The range of subjects covered is impressive: literature, including the usual genres of poetry, theater, essays and novels, as well as science fiction, ancient literature, history of ideas, and children's literature. Science and technology include engineering, medicine, physics, botany, and geography. And the human sciences (sciences humaines) include categories as diverse as history, psychology, beaux-arts, cooking, archaeology, cinema, and law. Each issue opens with a table of contents, making it convenient for bibliographers to zero in on their subject areas. Categories such as tourism, sports, and vie pratique may not be at all germane to the academic librarian; however, it is easy enough to skip over them and turn to essays, anthropology, and epistemology. Also useful are the indexes at the back of each volume-indexes of titles, authors, publishers of the works reviewed, and of the reviewers' names.
While the individual reviews are not signed, a list of contributors appears at the back of each issue, described by the editors as scholars, experts and specialists all. The reviews follow a simple but effective structure: (1) bibliographic information in the heading, including pagination, size, publisher, price and ISBN; (2) the review itself, usually a long paragraph, offering analysis and evaluation; (3) bibliographic references of related works, not for all reviews, but for many, and at times quite substantial; (4) overall grades, for quality and for complexity. This last feature is what makes the Bulletin critique du livre français an interesting and valuable tool for selection. While the reviews themselves offer valuable critical information, sometimes including background on the text under review and a good summary of the work, the grading system provides a very quick appraisal of how pertinent a title might be to a selector for his or her collection.
The "grading system" is provided in each issue, at the front: Quality grades are either A (excellent), B (good), or C (average). Complexity grades are 1 (easy reading, simple ideas); 2 (medium difficulty); and 3 (difficult work). Mixed grades are sometimes given: "A-B" for instance for quality, or "1-2" for complexity. This useful system is a recent innovation; prior to the reappearance of the BCLF in 1995, these grades were absent from the reviews. Instead, a short description, sometimes quite quaint, of the reading level was given, such "people interested in military history" or "specialists in the area" or "public cultivé ou motivé."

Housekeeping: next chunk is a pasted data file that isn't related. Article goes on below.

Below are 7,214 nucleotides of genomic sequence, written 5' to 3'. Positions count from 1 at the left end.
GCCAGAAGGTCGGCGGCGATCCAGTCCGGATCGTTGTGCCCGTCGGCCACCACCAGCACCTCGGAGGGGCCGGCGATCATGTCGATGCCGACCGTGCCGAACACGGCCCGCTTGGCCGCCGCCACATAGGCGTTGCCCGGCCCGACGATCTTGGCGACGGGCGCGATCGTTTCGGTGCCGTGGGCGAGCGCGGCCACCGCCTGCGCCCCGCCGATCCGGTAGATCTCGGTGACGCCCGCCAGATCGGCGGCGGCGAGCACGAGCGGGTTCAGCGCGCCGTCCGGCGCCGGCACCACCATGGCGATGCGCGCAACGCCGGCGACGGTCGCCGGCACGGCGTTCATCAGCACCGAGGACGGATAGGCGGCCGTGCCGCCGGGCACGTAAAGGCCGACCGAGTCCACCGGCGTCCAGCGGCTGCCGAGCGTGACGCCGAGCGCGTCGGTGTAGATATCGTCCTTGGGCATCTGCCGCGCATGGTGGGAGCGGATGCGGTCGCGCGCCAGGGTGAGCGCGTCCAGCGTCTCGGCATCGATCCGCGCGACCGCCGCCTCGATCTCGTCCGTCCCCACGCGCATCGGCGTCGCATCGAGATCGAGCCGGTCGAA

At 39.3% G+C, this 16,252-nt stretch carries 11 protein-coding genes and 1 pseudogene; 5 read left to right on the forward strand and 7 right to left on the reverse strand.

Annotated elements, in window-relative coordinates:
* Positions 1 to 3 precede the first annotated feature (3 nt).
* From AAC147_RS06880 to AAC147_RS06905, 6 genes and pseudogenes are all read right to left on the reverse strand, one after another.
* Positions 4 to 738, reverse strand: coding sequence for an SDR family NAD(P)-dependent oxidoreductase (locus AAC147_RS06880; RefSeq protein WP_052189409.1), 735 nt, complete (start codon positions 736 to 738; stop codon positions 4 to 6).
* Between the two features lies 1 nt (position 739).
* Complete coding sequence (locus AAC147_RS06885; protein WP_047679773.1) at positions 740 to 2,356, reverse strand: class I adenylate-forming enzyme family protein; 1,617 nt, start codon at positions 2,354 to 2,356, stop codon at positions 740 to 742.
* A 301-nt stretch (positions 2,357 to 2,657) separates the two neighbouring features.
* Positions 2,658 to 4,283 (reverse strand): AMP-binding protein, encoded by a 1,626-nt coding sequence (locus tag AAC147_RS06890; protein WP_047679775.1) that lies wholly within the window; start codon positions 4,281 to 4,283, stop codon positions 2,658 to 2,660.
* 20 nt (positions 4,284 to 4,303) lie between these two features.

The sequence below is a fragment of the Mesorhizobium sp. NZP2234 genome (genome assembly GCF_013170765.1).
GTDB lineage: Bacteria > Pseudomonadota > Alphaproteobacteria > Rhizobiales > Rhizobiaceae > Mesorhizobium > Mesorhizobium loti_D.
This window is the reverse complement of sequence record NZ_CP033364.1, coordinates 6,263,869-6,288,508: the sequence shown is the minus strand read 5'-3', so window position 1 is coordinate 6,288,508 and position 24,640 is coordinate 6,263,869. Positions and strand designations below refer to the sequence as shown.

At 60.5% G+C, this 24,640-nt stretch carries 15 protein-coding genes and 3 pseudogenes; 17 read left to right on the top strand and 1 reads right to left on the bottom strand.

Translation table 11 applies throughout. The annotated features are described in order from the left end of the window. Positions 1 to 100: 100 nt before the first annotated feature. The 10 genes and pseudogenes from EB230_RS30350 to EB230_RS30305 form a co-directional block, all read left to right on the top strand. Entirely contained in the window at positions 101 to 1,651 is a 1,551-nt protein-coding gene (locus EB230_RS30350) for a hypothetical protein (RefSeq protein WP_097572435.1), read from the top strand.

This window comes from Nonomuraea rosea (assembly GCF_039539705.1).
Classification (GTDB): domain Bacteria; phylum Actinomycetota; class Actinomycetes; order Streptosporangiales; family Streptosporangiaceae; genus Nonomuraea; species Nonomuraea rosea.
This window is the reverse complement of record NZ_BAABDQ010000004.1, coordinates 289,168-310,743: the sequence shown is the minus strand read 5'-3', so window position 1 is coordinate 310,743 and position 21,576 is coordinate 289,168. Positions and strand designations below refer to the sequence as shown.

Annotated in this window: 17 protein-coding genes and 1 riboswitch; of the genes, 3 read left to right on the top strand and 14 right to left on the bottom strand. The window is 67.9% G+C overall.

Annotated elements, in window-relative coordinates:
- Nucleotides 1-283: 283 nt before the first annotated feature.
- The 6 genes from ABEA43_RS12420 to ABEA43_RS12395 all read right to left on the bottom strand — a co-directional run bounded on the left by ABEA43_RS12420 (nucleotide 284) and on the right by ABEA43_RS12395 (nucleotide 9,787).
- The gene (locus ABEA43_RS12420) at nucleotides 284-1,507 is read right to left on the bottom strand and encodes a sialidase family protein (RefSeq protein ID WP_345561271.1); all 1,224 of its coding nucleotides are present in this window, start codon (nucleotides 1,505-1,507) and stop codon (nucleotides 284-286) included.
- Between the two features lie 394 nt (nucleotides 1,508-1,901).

Also of value for the selector are the mini-bibliographies accompanying many reviews. Since they list related works, of equal scholarship, they are most useful for what could be called "mini-analyses" of our collections. Do we own these works? Do we own works of these authors? Do their bibliographies lead us to more works in the same vein that are important?
In the days of approval plans for our collections and time pressures on selectors, how could this tool best be utilized? In a larger research library which depends heavily on foreign approval plans, the BCLF probably will only cover a few books from smaller publishers that slipped through the cracks of the approval plan profile. However, in the area of new fiction and poetry, the BCLF is probably most valuable for the foreign language selector, whose most difficult task often is keeping up with new writers. An approval plan often will not pick up these writers, and even when it does, it is difficult to cull the important new works from the less so. The BCLF's reviews give an assessment of new literary works, and the grades at the end for quality and complexity are more pertinent here than perhaps in any other category of review. (Another tool foreign selectors can use here is Libération online, which gives fairly lengthy reviews of recent fiction, along with the first page or so of many works under review.)
For smaller libraries, either without foreign approval plans or with minimal coverage by such plans, the BCLF could be put to much better use. Since it covers a broad range of subjects, the titles reviewed each month could form the basis of ongoing orders. The grading system, particularly the categories for "complexity" would be most useful in choosing the appropriate level of books for a small collection.
OCLC lists 131 locations for the BCLF, although the actual holdings vary from complete sets to current year only. Many of the subscribers are larger universities, state and private, but a fair number of smaller colleges also have holdings.
While the BCLF has a website, it has not put any issues online. Plans for such a project may or may not be in the cards; the Embassy of France in Ottawa states in its page on the BCLF that "des outils bibliographiques seront dévelopés afin de procurer aux lecteurs une information plus riche et plus rapide" ("bibliographic utilities are being developed to provide readers with a richer and more rapid source of information"). Bureaucratic language at its best, but does it mean that the BCLF will be on line and searchable soon? Even in print format though, the BCLF is an effective reference tool for assessing recent French publications. Its organization, its subject range, and its evaluative ratings make it worthwhile and useful for collection development.
Sue Waterman, Johns Hopkins University
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Last update: July 31, 2000 [RD]